When we were very young, I was not privileged to quality education early in my career. Going to school was like going to the forest to hunt, so to speak. Sometimes, the forest was so small there was nowhere to look for prey. Look at the forest as a library or faculty or teachers who are knowledgeable. The measure of a great school or academic institution is the availability of quality reading materials in terms of a good library, subject matter teachers, mentors, and alumni to show that you can make it when you go through such a school. Not at Munteme Primary School and later Munteme Fatima College of our time. It was like hunting for animals in a city.
We went through schools that left a lot to be desired. But we are lucky we made it. The schools may not have had the facilities and resources needed, but they trained us to be able to survive on our own. It is a real and early introduction to the concept of scarcity. Here you are. You must pass a national exam to be attempted by all and sundry. Yet you are in a school where your teachers for the candidate class never completed that class in the first place!
The teachers only focused few areas of the syllabus. To get ahead and be ready for the national exams, one had to dig deep.
Early in my education, a Nun walked into our class and asked, “what do you know about Moses in the Bible?”
No one knew the answer.
I think I was Primary Four at the time. The Nun said, “if you are going to make an impact on your life, you can not wait to be taught everything. You have to learn on your own, explore and read ahead.”
At that time, I could not pick the message. Later in Secondary school, I got an opportunity to travel to a rich home in Hoima town. I found a child who had just returned from a school in Kampala for the holiday. He had a big book, with the words on the cover: “Encyclopedia of Knowledge.” I opened a few pages, and I was mesmerized. The book gave me an experience like the one you get when you travel to a big city like London or Tokyo for the first time. You get overwhelmed with new things.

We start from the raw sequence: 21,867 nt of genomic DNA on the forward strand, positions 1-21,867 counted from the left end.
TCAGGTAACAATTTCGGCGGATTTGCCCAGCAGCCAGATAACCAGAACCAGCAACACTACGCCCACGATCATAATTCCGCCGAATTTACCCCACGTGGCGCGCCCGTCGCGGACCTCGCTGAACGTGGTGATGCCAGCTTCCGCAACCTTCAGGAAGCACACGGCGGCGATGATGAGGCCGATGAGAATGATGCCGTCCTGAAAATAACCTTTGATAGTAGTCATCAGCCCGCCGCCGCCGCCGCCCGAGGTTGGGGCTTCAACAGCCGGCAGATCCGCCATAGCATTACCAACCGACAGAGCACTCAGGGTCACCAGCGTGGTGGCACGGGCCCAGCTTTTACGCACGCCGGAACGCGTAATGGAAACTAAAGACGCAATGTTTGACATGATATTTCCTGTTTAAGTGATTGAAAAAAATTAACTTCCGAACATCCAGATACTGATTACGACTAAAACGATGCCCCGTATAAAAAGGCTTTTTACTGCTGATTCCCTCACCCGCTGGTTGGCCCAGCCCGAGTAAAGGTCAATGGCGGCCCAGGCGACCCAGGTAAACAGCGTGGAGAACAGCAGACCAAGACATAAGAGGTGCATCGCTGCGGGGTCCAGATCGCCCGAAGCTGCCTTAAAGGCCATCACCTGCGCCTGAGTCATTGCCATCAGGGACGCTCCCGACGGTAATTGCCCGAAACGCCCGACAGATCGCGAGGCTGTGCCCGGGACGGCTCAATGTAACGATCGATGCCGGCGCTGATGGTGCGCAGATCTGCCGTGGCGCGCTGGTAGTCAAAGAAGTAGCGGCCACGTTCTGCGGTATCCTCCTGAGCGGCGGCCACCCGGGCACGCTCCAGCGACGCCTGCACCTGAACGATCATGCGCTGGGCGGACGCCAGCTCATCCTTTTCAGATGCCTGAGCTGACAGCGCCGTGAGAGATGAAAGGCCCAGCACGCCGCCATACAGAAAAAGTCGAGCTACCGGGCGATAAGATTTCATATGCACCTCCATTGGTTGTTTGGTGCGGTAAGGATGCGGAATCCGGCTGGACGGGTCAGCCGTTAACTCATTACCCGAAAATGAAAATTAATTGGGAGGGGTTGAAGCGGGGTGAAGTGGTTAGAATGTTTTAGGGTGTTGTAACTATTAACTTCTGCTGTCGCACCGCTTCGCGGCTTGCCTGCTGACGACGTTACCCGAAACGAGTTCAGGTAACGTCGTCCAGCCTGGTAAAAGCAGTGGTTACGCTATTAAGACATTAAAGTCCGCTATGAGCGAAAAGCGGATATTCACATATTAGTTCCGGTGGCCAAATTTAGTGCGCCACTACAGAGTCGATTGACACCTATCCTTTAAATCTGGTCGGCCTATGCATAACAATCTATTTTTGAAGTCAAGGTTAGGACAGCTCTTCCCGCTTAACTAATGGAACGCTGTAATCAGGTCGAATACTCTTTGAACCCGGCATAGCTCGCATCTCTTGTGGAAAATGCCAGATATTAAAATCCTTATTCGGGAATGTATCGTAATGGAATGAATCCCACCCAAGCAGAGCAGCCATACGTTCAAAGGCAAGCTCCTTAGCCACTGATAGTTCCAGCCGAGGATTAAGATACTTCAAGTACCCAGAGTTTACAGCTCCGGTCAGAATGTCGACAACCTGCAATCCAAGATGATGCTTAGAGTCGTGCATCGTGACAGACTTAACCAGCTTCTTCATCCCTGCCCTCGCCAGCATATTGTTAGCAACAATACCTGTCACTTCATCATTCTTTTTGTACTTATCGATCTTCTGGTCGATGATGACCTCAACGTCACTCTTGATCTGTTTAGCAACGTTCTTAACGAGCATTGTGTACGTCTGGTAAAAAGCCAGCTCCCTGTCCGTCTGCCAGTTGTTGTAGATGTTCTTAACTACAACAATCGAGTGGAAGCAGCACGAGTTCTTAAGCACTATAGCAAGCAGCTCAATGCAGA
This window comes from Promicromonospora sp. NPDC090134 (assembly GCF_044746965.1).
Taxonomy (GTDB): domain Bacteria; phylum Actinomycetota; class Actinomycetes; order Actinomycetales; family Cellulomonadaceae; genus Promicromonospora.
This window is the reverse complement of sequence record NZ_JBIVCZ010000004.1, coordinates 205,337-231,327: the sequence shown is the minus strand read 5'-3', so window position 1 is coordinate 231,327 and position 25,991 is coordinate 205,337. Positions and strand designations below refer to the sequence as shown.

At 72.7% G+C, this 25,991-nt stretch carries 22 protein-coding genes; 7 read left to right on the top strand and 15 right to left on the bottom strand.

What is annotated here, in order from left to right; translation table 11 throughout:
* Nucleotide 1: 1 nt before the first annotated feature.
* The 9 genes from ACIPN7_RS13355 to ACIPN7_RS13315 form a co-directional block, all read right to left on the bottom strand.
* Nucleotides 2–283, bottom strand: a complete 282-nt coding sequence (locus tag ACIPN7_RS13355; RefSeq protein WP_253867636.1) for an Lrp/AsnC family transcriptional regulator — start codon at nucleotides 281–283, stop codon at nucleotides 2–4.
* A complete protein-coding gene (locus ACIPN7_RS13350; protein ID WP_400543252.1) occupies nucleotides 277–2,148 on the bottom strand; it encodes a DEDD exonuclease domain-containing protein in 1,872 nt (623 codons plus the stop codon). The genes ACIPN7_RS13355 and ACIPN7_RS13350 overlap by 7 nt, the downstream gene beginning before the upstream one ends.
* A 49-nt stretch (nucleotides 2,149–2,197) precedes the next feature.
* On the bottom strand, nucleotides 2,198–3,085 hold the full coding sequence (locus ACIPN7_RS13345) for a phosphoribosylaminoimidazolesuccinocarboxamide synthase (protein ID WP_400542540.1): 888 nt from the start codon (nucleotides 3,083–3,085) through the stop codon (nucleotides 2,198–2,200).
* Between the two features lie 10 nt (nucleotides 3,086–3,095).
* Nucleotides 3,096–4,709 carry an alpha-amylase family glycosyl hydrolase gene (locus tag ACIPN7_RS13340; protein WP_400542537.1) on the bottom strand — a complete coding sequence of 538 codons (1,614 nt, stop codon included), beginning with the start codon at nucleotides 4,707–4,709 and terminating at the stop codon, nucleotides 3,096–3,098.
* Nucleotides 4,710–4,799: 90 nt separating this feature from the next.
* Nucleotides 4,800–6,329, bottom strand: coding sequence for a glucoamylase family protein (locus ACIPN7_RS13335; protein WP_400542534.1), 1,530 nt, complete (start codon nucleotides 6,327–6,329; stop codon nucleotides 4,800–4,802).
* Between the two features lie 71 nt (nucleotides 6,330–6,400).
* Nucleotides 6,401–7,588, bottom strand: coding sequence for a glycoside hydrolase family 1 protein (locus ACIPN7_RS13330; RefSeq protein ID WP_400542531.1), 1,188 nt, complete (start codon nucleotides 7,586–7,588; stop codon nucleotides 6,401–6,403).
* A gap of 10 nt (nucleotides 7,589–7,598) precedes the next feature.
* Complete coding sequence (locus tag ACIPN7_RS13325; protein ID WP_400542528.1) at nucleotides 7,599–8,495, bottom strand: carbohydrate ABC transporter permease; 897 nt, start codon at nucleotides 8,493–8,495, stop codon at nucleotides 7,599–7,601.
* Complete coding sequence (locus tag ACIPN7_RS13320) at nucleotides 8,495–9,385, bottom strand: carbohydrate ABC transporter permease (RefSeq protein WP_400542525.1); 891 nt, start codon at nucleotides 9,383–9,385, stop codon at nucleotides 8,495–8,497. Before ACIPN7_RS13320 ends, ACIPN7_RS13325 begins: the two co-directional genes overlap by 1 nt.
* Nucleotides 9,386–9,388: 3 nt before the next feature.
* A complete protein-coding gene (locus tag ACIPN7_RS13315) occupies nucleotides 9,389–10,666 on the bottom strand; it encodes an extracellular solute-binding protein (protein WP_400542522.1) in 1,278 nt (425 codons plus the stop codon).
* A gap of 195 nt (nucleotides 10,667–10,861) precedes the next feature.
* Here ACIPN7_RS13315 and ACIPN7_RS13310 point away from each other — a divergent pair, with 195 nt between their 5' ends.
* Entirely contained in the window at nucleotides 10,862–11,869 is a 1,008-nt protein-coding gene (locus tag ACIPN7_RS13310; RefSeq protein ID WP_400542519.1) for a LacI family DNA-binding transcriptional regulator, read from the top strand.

I couldn’t sleep the whole night after looking at the book. Everything was so great. You know the feeling when you run from a place with too much smoke or from down deep in the swimming pool, and put your head up to catch a breath of fresh air? That was the same feeling I had with the book. Fresh air and thirst for knowledge. In the morning, I had to go back home. I begged for the book, but the owner could not let it get out of his hands. This gave me a thirst for more knowledge. The need to read. From then on, I could read every paper I came across. I could not throw a paper into the dust bin unless I read all the contents on that paper.
This goes back to learning how to learn.
There are so many opportunities in your space. We are living in an era characterized by the Internet of Things. Everything is online. Virtual classes with examinations being administered online are the way to go, thanks to the Coronavirus pandemic. Children as early as six years are getting exposed to computers or mobile gadgets. Everybody who has the simple skill of learning how to learn will win in this digital era. If you want to know about Moses just like the Nun asked us, you have to read on your own. Research and stay ahead of the competition.
The future of learning is self-study. Read books. Read when you are tired. Read when you need motivation. Read when you have challenges. Whatever you do, read. If someone has to remind you to read, you are not yet educated. Read on your own as a way of life. That is the essence of education and learning in the modern era.
Copyright Mustapha B Mugisa, Mr Strategy 2021. All rights reserved.